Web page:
In multiple locations across the City, interactive prompts can be found painted on walkways, including the Pier and Virginia Avenue Park, with a call for creative responses via a Pass-it-On Instagram challenge. “What’s 6 Feet?”, a project by Marni Gittleman, ideator and creative consultant specializing in community engagement, is a community resiliency and recovery campaign to honor, show and share experiences of 6 feet apart, foster connection and stop the spread of COVID-19. All are invited to participate by picking a prompt, replying to it (e.g. with words, pictures, measurements, art), taking a photo of the response, then submitting it by Direct Message (DM) to @whats6feetInstagram. Participants may even see their words/art applied to 6’ apart floor stickers. Find the prompts and more details @whats6feet on Instagram.
Lastly, “Undanced Dances Through Prison Walls During a Pandemic” is an extension of artist Suchi Branfman’s five-year choreographic residency within the California Rehabilitation Center. When the California state prison system shut down programming and visitation due to COVID-19, the incarcerated dancers began sending out imagined written choreographies from their bunks to the outside world. This project will bring to life these beautifully crafted dances, written inside a prison, in collaboration with a remarkable cast of dancers, community activists and formerly incarcerated narrators/facilitators. Opportunities to see the work virtually will be announced in the coming weeks.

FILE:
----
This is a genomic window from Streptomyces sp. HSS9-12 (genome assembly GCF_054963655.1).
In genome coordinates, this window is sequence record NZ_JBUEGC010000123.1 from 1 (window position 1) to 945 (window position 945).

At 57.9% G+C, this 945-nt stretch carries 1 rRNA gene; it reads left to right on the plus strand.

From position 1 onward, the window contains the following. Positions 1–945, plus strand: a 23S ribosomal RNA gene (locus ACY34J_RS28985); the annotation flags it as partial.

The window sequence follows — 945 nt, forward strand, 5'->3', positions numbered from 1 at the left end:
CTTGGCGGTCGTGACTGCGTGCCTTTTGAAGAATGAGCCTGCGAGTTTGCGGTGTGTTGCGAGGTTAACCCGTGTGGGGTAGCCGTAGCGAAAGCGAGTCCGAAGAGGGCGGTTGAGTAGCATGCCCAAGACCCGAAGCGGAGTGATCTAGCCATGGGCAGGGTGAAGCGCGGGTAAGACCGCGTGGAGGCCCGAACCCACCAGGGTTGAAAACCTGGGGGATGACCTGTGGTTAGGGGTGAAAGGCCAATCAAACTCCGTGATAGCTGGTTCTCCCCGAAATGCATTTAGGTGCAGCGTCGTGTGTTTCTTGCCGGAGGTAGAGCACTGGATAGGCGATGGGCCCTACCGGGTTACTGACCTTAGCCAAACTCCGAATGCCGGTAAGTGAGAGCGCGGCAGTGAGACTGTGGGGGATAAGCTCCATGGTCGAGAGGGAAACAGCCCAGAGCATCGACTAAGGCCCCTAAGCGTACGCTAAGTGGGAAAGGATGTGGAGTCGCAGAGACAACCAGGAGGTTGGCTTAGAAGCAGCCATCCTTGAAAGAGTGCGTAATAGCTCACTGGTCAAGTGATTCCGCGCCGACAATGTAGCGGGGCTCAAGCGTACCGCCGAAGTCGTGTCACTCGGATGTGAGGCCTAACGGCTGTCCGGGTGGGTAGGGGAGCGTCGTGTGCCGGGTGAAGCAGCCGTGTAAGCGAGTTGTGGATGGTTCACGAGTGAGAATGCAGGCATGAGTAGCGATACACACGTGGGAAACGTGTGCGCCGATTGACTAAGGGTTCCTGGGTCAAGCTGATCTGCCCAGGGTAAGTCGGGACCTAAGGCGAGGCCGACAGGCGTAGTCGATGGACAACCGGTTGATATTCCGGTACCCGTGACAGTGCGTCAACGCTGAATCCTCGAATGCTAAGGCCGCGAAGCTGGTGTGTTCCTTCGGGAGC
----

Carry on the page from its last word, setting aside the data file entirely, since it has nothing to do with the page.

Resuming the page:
Santa Monica Art of Recovery looks forward
Throughout the coming year, additional projects across the City will continue to be announced and unveiled on a rolling basis. All Los Angeles County-based artist collectives and artists at all stages of their career, as well as businesses and nonprofits with an official address within Santa Monica city limits are eligible to apply. Businesses and artists can apply with a proposal collaboratively or independently, and Cultural Affairs can provide matchmaking to connect artists, business groups, and community groups. Submissions will be reviewed and implemented through June 30, 2021.
For more information on Art of Recovery, view past projects or to submit a Letter of Intent, please visit santamonica.gov/arts/artofrecovery. To receive notices of arts opportunities from Cultural Affairs, such as programs like this, fellowships, residencies, calls for proposals, and more, sign up at bit.ly/ArtSaMoOpportunities, and click on ‘Artist Opportunities’. Santa Monica remains committed to the health and wellness of the community and is taking extra precautions to ensure the community feels welcome and safe. When visiting Santa Monica, face masks are required and please practice social distancing. Art of Recovery proposals must adhere to the County of Los Angeles Public Health safety guidelines that are in place at the time of the application.Public art